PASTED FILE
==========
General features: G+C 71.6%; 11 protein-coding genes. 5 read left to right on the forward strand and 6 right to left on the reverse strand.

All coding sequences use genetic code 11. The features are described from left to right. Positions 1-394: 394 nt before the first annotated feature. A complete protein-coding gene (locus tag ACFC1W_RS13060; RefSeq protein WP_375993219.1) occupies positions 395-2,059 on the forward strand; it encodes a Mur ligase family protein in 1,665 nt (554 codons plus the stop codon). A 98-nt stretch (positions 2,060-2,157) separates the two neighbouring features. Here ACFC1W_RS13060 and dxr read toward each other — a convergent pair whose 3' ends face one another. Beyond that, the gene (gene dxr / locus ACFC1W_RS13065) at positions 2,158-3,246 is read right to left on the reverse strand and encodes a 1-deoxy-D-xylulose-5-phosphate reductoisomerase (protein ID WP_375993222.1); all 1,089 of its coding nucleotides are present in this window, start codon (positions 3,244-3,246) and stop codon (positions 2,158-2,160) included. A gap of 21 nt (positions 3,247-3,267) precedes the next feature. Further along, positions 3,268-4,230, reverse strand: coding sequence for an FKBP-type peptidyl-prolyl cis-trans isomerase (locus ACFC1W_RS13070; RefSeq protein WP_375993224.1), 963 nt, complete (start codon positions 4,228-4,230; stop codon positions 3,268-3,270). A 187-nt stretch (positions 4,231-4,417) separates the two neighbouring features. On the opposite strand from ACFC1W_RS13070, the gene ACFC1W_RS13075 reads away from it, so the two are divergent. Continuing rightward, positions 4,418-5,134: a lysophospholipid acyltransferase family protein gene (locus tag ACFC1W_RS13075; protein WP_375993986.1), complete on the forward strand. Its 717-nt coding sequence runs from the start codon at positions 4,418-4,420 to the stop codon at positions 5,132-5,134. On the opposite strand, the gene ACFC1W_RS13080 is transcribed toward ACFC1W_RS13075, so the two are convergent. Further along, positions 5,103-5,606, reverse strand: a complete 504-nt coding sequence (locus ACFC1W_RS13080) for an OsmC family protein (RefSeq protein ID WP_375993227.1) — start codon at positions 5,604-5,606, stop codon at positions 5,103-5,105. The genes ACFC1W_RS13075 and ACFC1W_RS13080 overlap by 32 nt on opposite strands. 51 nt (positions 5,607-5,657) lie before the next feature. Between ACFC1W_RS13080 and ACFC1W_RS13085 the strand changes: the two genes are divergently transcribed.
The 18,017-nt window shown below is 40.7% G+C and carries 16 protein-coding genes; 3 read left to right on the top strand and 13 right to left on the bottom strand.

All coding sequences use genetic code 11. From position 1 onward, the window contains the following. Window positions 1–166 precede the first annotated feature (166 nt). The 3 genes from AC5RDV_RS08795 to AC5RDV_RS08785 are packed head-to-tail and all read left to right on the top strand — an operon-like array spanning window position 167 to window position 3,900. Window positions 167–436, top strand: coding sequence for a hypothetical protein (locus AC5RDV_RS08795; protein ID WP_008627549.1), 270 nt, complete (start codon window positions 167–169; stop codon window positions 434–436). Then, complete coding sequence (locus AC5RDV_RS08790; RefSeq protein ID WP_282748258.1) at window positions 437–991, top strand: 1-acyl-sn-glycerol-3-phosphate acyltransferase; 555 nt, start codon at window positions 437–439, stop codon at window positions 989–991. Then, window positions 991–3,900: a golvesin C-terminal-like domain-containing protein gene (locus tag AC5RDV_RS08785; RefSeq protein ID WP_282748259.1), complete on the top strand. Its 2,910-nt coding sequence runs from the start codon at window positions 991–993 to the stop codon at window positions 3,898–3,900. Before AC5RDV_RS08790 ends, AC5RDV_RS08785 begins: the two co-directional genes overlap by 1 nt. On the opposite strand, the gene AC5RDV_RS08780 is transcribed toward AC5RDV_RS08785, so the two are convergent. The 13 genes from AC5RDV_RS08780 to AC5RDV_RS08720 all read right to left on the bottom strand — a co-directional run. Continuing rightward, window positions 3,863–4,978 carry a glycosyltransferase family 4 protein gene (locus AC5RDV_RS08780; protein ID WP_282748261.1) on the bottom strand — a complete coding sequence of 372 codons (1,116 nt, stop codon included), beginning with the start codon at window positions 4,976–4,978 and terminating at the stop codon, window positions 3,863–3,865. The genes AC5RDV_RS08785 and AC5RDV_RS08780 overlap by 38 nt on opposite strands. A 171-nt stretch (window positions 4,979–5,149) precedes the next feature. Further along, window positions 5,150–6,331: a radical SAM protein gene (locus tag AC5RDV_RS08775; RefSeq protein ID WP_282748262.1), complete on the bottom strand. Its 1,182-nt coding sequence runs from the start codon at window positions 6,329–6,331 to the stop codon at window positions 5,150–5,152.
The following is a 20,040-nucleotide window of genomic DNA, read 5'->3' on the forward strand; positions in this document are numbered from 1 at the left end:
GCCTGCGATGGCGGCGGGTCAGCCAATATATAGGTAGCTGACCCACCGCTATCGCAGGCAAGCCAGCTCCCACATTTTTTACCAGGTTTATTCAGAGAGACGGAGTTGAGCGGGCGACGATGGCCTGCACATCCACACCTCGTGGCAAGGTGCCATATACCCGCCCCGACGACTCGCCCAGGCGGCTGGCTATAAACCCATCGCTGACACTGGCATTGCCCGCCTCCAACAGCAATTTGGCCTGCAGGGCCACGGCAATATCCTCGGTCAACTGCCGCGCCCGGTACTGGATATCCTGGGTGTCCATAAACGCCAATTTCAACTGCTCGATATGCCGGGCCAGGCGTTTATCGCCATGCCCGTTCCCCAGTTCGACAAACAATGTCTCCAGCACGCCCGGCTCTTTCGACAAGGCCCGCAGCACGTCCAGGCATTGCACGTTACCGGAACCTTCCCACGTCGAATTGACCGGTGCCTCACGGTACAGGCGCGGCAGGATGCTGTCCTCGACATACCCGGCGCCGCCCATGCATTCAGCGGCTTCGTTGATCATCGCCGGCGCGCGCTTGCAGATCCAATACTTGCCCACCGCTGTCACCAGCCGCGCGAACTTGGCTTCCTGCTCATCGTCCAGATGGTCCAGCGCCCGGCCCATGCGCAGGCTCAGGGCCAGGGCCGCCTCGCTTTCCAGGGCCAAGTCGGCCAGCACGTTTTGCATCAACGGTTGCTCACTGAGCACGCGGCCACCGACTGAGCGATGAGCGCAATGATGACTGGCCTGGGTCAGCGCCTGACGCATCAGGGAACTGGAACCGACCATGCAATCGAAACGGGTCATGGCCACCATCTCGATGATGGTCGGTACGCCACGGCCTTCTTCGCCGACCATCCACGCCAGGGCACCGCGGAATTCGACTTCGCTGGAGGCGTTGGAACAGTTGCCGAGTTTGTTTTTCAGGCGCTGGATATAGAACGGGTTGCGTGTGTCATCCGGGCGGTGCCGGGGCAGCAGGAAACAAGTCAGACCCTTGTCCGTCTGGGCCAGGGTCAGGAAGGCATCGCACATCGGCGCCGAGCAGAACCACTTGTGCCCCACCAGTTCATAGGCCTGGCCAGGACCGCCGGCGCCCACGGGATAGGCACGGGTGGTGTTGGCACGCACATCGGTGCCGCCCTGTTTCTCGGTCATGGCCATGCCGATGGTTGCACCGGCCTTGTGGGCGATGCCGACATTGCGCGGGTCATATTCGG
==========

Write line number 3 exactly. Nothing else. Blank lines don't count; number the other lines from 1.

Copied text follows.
The 18,017-nt window shown below is 40.7% G+C and carries 16 protein-coding genes; 3 read left to right on the top strand and 13 right to left on the bottom strand.